Friday, September 17, 2010

The pH Balance of your skin

' The Power of Hydrogen' or 'Potential Hydrogen'

When we talk about the pH of a thing, we're referring to the measure of acidity and alkali in it. The skin's acid mantle has a layer of lactic acid, amino acids and free fatty acids that protect our skin and body from absorbing bacteria it doesn't need.
The level is scored on a scale from 1-14. Anything under 7 is considered acidic, above 7 is alkaline while a score of  7 is considered neutral. When your skin's pH balance is off this leads to dryness, oiliness and other irritations.

It may seem like its best that the skin remain a good neutral 7 but that's not the case. The best pH balance for your skin falls at about 5.5 on the scale.

Once I learned about pH balance, I began to understand the marketing of skin care products with alpha-hydroxy acids in them as well as the reasoning behind milk (lactic acid) facial treatments. Skin needs a bit more acid than it does alkaline.

What does this mean when purchasing skin care products? 
Firstly, I always suggest  staying away from 'soaps' the average pH of soap is 9 to 10.5. As I mentioned in a previous post; soaps containing dyes, fragrance and sodium laureth sulfate are not beneficial to the skin. These ingredients can contain too much alkaline. Chose a creamy, mild cleanser.

Using a toner can also help swing back the scale to a more acidic level if needed. I prefer using plain old witch hazel. I've also heard of people using a mixture of apple cider vinegar and distilled water to restore the pH balance after cleansing.

Moisturizing for me means applying a mixture of jojoba oil, olive oil and coconut oil to my face at night. These oils are similar to the natural sebum in our skin and can help soothe and protect it from dryness and irritation. This is just what I personally use because I know its safe for my skin. I encourage you all to give it a try.

Lastly, I should mention that diet plays a huge role in the pH balance of skin as well.  Two things I really enjoy are desserts and coffee. Both sugar and caffeine help contribute to boosting the body's acidity level and can be too much.

Deirdre Earls, RD, LD writes:

When you are trying to recover naturally from disease, it is good to have a diet that is ~80% alkaline-forming and ~20% acid-forming. This is challenging but to the extent that the vast majority of your diet is built around whole grains, vegetables and fruits, you will alkalize your system. This will enhance the ability of your immune system to rid your body of toxins and create natural healing. After symptoms are resolved, you still want a majority of your intake to be alkaline-forming. A general guideline for maintaining optimum health is ~60% alkaline forming and ~40% acid forming.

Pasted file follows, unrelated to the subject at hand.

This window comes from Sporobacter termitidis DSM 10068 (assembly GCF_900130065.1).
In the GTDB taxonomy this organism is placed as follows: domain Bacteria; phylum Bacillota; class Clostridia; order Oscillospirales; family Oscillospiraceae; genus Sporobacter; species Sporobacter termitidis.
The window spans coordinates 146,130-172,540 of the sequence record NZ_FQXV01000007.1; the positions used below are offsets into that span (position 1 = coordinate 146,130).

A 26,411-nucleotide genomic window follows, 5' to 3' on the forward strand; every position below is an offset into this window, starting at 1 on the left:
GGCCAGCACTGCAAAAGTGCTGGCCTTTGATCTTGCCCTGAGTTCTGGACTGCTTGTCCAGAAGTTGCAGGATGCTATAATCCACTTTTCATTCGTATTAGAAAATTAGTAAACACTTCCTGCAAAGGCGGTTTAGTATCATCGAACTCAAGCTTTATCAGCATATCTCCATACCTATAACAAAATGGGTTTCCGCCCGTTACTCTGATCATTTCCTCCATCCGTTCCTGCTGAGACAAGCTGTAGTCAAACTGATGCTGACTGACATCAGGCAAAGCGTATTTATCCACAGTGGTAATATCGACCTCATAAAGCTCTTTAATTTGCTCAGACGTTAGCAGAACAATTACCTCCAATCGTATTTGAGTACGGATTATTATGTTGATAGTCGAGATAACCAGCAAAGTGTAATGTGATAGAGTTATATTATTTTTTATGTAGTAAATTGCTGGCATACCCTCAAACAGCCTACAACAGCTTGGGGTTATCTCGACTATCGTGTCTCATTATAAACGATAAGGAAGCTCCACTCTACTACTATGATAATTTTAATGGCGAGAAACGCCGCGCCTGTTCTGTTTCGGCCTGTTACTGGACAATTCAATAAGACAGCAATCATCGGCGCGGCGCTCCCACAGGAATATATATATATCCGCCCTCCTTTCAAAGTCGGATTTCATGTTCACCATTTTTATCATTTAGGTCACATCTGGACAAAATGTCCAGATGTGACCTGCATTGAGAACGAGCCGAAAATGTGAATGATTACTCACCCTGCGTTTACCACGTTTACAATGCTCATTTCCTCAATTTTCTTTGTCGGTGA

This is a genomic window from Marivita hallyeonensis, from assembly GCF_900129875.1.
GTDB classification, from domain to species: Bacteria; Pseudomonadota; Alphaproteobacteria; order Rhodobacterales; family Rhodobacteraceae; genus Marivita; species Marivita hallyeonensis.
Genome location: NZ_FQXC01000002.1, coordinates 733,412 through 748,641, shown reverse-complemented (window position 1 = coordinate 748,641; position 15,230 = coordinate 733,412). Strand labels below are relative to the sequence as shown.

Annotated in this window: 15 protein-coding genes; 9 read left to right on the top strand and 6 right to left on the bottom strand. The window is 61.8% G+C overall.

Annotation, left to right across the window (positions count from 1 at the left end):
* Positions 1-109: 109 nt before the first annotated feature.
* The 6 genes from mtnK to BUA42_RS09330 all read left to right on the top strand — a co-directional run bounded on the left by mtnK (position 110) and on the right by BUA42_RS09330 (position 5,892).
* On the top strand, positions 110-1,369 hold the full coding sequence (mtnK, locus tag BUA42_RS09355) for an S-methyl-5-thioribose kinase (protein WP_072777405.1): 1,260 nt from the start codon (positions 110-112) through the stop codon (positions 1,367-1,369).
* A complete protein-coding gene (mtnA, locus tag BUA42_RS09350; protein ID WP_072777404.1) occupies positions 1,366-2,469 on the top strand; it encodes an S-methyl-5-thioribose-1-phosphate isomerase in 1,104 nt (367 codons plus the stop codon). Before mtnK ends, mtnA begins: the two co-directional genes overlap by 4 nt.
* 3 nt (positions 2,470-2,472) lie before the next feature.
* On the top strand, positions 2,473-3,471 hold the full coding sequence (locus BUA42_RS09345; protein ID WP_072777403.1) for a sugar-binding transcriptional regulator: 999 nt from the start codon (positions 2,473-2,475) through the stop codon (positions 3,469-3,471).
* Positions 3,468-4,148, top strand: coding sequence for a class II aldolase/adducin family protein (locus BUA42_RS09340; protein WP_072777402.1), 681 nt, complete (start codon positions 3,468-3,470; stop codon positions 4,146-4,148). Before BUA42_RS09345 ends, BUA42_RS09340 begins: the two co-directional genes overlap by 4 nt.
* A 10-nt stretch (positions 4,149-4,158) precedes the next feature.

A few of the alkalizing foods you may want to eat more of include:
  • Broccoli
  • Lentils
  • Dark leafy vegetables such as collard and mustard greens
  • Molasses
Some highly acidic foods to avoid:
  • Beer
  • Beef
  • Sugar
  • Coffee
As always, it is important to drink lots of water throughout the day, not only to flush toxins but to raise alkalinity as well.

If you ever want to get your 'Mad Scientist' on and test the pH balance of your products, testing strips can be purchased at most health and drug stores or even here online. Also, shout out to fellow natural hair enthusiast and vlogger KimmayTube for making pH test strips available at her online store LUVNaturals.

Wednesday, September 15, 2010

Bring Life to Your Skin with Dead Sea Salt?

The Dead Sea is a salt lake bordering Jordan to the east and Israel to the west.  The Hebrew people called it 'Yam ha Maved', meaning "Killer Sea" because no fish or aquatic plants can survive in the dense, salty waters.

But apparently this is what makes the water so great. The salt found in the Dead Sea are highly concentrated mineral salts collected from other rivers and streams leading to it. When it gets hot, the water evaporates and leaves behind the dissolved minerals.

Although I have never used any dead sea bath products yet I became very interested in researching the salt baths after watching a news story on CNN. The story specifically mentioned that it helped those with psoriasis a great deal but also can be beneficial with treating other dry skin conditions like eczema.  

Treatment includes ultraviolet B phototherapy  (which I have done under the care of my dermatologist) and bathing in dead sea salt. Dr. Jeffrey Altman at Mavena Derma Center here in Chicago touts a 75% success rate which I think is pretty good for a condition that has no known cure.

Have you tried any Dead Sea Salt products? How did they work for you?

Bathing for Beautiful Skin

Sunday, September 12, 2010

Product Review: Neutrogena Ultra Sheer Liquid Sunblock

I admit that I am one of those women who didn't put much thought into the use of sunscreen before 3 years ago. Now I find myself telling everyone from my mother to random acquaintances to slather on the sunscreen. Once I learned sunblock helps prevented wrinkles as well as protected those darkened itchy eczema patches from becoming darker- I was all about the sunscreen.

I tried Neutrogena Ultra Sheer Liquid in SPF 70 reluctantly. After shaking the bottle, I tested a small patch on my hand and lightly massaged it in. Although it had "sheer" on the packaging I assumed that it would leave my brown skin looking ashy like most sunscreens. Upon first applying, I noticed a very light 'glowy' shimmer on my skin that dried completely within seconds. No chalky, ashy look at all. I plan to try this on my face for the next couple of days to see how my skin handles the ingredients as well as how it looks underneath makeup.

Stay tuned for Round 2 Review.